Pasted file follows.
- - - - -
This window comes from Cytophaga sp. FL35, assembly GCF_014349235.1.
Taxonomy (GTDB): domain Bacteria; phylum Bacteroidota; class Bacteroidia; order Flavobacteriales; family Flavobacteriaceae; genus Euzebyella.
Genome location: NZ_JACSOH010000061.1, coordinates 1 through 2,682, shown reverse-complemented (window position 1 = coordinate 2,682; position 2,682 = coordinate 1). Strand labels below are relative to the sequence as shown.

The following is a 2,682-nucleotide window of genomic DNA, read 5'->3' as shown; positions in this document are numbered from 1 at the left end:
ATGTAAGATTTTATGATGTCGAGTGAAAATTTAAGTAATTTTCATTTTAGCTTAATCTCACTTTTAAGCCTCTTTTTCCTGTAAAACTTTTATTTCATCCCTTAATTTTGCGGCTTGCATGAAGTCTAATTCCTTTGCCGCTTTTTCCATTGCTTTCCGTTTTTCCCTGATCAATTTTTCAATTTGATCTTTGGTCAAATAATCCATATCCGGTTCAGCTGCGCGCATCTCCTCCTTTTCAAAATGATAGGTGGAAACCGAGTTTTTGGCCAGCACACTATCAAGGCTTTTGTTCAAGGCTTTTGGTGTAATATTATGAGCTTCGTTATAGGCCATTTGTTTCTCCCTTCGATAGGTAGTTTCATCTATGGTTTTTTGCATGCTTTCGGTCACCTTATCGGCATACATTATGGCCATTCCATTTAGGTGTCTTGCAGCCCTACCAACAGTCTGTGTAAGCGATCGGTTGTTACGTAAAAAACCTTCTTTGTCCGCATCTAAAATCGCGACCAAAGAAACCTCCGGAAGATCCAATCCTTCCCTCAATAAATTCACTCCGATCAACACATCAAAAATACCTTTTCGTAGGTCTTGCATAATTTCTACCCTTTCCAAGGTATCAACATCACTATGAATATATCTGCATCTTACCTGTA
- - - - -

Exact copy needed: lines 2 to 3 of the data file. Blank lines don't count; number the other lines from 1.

Taxonomy (GTDB): domain Bacteria; phylum Bacteroidota; class Bacteroidia; order Flavobacteriales; family Flavobacteriaceae; genus Euzebyella.
Genome location: NZ_JACSOH010000061.1, coordinates 1 through 2,682, shown reverse-complemented (window position 1 = coordinate 2,682; position 2,682 = coordinate 1). Strand labels below are relative to the sequence as shown.